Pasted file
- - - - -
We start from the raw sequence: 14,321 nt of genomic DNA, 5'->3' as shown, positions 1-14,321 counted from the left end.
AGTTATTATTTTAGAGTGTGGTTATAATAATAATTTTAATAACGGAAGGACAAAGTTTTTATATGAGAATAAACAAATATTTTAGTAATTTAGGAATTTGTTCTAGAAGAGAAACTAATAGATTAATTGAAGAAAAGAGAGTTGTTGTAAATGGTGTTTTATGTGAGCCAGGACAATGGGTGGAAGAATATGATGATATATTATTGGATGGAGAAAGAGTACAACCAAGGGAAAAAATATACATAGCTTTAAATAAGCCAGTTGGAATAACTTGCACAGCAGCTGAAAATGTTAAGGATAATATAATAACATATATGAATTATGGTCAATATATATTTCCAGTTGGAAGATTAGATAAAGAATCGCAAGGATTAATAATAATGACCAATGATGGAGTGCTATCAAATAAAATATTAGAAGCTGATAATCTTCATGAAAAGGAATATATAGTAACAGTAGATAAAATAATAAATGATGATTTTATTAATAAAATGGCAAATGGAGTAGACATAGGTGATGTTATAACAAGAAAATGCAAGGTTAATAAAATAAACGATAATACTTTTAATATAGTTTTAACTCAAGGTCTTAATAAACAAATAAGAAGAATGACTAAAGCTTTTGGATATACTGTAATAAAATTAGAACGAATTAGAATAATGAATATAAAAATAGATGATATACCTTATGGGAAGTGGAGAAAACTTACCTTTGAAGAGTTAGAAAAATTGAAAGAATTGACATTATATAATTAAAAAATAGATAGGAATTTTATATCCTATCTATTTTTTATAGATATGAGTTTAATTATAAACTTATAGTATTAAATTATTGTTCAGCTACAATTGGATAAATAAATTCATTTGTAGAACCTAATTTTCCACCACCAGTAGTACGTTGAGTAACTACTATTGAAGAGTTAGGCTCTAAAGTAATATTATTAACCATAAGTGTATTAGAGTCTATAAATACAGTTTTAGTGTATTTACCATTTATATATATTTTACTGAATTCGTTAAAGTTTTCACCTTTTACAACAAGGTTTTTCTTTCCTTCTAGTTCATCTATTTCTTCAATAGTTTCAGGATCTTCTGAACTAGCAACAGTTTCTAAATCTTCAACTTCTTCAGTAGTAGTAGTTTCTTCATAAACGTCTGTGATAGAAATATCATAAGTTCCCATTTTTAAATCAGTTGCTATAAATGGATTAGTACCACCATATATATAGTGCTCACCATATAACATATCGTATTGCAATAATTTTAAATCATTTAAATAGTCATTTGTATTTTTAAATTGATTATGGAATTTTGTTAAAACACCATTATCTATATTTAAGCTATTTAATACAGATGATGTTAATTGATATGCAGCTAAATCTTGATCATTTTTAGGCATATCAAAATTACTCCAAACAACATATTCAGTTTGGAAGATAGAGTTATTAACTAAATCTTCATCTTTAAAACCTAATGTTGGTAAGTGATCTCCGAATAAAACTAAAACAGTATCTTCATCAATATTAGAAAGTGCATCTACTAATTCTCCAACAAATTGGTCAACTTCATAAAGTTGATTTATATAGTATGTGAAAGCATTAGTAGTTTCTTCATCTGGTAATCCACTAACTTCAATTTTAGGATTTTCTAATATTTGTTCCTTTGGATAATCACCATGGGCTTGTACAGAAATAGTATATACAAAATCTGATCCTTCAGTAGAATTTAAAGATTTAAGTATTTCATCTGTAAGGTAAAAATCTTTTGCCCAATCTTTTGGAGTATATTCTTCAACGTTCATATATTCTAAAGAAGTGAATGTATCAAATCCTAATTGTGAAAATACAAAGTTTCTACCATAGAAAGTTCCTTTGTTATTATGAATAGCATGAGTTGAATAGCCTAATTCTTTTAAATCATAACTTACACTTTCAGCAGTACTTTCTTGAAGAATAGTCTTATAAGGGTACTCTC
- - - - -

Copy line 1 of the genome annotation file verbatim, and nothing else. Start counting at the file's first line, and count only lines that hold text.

We start from the raw sequence: 14,321 nt of genomic DNA, 5'->3' as shown, positions 1-14,321 counted from the left end.